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The Design Inspiration Behind Le Cavalier at the Hotel Du Pont

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Le Cavalier at the Hotel Du Pont respects its architectural past while providing smart upgrades for its future.


hotel du pont

A look inside La Cavalier at Hotel Du Pont. Photograph by Jason Varney

When Lance Saunders — the design director for Rittenhouse’s Stokes Architecture & Design — was hired to remake the 107-year-old Hotel Du Pont restaurant into a French brasserie, he knew the challenges would be many. “We wanted to make it attractive to a younger crowd without alienating the people who had spent their whole lives going there,” he says. The hotel, which was purchased by the Buccini/Pollin Group in 2017, is part of its multimillion-dollar investment in the area. BPG tapped Philly chef Tyler Akin, owner of Stock, to run Le Cavalier — the restaurant’s new name.

Saunders, who has done work for Starr Restaurants and La Colombe, started by updating the existing historical elements. Then he carefully layered in new seating and lighting and added a bar. “We didn’t want to make this look like Epcot by taking old details and replicating them,” he says. “We reinterpreted new elements in a slightly modern way to signify that this is an old space that’s progressing.”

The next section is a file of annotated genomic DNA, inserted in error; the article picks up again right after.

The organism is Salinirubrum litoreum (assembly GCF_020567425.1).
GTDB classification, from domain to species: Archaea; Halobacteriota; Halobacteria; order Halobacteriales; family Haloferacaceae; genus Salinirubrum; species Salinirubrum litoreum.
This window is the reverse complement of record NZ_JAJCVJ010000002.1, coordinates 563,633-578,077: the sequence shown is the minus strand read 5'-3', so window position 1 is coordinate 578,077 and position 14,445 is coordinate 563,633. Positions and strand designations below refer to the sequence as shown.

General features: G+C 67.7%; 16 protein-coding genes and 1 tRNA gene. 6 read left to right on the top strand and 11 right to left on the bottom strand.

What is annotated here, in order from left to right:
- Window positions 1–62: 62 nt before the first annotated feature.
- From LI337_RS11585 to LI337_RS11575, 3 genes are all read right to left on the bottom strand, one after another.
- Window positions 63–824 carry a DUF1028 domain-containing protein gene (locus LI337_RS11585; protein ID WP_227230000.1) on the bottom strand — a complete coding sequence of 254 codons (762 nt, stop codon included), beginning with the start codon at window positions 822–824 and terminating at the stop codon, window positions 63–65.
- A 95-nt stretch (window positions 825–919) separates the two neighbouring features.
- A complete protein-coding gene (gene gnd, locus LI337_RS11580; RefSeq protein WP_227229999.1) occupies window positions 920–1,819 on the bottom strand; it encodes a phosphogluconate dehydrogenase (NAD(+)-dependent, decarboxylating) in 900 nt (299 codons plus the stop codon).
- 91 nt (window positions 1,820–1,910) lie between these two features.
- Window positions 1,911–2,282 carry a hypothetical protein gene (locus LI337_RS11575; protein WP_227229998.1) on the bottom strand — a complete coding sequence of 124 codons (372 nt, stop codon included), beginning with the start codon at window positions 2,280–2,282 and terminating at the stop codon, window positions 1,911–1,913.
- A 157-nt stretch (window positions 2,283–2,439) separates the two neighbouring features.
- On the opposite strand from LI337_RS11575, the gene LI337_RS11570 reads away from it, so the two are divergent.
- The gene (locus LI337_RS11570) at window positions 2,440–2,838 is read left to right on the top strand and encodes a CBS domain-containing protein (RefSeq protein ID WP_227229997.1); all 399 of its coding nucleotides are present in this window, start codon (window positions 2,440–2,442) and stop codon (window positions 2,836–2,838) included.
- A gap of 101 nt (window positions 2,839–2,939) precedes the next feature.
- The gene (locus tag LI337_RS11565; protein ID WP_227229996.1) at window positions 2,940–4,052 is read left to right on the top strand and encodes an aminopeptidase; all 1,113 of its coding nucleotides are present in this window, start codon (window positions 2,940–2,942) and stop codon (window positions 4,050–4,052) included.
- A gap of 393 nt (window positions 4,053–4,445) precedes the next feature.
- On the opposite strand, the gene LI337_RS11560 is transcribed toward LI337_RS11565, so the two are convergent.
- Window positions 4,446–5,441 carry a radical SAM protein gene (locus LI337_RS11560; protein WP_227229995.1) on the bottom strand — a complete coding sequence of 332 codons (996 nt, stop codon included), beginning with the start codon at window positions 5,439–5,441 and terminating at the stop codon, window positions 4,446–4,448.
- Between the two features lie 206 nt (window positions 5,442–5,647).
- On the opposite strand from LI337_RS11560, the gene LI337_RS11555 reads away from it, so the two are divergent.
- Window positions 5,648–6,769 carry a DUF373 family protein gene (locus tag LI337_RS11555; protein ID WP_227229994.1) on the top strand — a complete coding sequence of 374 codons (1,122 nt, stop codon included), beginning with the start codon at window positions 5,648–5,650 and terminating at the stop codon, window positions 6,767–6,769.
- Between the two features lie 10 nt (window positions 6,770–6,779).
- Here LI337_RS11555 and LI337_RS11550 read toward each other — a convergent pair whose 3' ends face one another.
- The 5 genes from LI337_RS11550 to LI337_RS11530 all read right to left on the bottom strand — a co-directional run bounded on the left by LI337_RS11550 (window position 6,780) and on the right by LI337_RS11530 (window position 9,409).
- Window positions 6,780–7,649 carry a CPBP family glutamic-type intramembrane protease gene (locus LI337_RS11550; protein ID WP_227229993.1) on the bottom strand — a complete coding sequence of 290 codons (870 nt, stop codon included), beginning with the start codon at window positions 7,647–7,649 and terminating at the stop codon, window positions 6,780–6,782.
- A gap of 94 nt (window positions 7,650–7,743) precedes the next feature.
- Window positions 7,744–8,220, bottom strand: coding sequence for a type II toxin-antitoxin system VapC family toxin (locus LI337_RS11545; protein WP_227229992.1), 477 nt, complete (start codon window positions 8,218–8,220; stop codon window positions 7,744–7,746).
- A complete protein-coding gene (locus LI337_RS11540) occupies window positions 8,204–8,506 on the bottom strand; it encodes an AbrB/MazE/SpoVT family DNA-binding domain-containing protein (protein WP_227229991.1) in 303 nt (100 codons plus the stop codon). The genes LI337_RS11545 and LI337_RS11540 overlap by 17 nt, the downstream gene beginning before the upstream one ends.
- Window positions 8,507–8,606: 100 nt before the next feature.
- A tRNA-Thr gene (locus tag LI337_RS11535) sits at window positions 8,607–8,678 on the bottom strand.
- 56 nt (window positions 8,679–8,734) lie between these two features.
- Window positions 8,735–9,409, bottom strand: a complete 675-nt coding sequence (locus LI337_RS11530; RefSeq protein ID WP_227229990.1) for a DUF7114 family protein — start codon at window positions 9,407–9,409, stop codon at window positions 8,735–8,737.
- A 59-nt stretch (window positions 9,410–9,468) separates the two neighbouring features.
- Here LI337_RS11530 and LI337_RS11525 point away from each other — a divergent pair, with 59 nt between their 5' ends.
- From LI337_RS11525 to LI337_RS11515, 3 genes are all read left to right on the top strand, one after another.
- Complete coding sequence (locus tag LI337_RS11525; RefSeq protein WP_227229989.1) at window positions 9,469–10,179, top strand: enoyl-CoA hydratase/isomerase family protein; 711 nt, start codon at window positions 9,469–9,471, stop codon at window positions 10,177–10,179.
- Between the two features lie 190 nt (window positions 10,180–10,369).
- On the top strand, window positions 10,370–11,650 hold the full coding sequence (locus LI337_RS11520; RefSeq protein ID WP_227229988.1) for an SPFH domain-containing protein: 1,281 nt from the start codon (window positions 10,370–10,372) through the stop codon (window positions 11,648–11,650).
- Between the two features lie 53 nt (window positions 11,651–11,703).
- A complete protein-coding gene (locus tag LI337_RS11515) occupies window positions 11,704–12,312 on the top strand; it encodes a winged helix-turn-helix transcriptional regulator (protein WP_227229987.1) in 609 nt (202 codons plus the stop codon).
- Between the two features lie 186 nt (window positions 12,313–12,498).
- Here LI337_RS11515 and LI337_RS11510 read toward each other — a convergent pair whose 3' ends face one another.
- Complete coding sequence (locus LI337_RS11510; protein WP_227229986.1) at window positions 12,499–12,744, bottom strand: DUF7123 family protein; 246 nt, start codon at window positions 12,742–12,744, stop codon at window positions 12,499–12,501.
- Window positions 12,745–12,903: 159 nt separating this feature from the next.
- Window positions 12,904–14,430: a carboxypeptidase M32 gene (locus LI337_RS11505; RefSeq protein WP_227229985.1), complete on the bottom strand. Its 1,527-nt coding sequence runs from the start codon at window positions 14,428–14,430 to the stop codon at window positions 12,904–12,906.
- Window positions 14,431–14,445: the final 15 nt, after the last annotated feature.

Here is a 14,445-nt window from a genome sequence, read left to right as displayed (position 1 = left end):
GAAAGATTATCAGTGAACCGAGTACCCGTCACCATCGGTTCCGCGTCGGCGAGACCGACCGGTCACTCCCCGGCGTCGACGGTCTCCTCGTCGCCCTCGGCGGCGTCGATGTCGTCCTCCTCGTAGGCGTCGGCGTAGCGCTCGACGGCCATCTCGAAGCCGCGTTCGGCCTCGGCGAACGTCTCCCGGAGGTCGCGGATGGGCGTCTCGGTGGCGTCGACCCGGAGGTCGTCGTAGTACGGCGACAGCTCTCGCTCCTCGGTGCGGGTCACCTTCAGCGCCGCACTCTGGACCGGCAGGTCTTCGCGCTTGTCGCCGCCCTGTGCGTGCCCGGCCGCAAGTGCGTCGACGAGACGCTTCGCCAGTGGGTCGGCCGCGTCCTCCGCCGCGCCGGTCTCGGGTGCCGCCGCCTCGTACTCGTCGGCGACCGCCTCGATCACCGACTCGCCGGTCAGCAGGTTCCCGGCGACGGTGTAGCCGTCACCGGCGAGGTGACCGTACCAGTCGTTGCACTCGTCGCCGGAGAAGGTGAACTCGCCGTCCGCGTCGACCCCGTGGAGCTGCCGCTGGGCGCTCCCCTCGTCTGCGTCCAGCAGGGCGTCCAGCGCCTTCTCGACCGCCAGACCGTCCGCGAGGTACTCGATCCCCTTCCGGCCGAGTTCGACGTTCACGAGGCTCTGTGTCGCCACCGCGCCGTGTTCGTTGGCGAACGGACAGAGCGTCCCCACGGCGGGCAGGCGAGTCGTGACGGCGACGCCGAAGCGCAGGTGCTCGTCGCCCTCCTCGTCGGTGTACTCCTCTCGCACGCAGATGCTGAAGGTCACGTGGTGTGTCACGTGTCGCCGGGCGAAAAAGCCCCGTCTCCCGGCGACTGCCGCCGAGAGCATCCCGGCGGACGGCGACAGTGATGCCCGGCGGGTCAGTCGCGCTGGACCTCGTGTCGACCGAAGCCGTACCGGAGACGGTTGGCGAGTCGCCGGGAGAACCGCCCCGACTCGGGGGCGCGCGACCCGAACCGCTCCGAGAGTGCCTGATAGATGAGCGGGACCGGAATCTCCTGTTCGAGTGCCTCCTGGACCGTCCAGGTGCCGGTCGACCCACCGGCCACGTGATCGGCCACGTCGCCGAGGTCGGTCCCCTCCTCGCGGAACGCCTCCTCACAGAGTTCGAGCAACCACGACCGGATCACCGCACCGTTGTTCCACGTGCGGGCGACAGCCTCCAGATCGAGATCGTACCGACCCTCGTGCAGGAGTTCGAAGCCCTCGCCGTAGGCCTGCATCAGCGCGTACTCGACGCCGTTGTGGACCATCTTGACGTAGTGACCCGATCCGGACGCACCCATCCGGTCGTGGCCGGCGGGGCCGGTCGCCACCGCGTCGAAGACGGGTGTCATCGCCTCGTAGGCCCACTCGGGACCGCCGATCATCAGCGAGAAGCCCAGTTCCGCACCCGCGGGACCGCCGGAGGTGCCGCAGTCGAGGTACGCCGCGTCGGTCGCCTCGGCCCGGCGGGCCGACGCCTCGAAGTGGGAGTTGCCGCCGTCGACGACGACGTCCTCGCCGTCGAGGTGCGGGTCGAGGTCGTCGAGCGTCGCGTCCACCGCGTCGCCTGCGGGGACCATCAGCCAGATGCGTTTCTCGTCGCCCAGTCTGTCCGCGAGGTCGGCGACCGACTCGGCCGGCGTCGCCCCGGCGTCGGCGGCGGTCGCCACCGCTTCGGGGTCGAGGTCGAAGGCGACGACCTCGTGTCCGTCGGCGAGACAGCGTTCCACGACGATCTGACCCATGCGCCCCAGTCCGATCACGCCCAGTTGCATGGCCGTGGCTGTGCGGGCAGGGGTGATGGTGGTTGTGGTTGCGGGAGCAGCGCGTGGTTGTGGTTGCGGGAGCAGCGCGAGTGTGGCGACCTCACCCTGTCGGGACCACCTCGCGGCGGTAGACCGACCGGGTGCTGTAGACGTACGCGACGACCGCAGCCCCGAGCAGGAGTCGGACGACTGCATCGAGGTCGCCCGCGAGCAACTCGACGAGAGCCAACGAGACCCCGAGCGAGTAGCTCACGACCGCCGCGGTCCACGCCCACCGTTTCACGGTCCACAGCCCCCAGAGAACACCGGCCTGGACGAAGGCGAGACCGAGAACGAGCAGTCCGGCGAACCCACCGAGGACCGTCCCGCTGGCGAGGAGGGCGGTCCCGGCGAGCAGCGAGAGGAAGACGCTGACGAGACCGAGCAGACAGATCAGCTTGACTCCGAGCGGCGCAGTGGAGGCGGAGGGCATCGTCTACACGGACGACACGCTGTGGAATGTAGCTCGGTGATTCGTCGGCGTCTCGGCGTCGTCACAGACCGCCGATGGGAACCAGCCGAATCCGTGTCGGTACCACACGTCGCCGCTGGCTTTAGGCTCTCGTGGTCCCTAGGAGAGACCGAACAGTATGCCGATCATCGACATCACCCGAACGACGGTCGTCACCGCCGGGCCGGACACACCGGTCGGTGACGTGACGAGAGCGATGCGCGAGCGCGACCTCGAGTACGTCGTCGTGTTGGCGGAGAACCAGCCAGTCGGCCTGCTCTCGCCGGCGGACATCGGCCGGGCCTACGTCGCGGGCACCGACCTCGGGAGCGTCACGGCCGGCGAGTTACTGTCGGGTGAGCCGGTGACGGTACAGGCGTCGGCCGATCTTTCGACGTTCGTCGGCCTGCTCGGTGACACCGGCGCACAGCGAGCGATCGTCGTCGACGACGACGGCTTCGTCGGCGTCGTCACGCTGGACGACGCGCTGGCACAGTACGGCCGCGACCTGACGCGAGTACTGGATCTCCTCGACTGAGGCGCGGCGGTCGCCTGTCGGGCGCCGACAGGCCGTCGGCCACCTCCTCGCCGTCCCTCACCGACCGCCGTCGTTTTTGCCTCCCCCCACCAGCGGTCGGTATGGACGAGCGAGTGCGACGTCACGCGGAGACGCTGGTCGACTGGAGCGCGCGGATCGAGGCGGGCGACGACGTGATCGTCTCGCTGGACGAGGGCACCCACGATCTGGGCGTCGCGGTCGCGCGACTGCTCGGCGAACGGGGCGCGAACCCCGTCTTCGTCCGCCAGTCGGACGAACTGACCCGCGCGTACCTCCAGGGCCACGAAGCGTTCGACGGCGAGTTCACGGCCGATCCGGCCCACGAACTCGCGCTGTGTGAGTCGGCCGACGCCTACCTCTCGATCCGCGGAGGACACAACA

Lighting

Saunders installed globe bulb covers on the old chandeliers and sconces to make them less “Grey Gardens.” The new custom post lights are common in French brasseries.

Walls and Windows

Saunders cleaned up the oak paneling and kept the existing gold wallpaper, which was added in the ’80s. He updated the tops of the windows with fabric and wood details and removed heavy drapes. (Not pictured but worth noting: The restaurant had carpeting, but while combing through the Du Pont archives, Saunders noticed a stunning marble mosaic floor that he was able to unearth and restore.)

Seating

The new banquettes were upholstered in orange velvet “to bring out the warm tones of the oak paneling.”

Art

Instead of adding turn-of-the-century American art (think oils of foxhunts), Saunders leaned into the restaurant’s new theme and incorporated French Abstract Expressionism: “It’s a nod to Paris, and it’s also something a little less expected.”

Published as “Like New” in the November 2020 issue of Philadelphia magazine.



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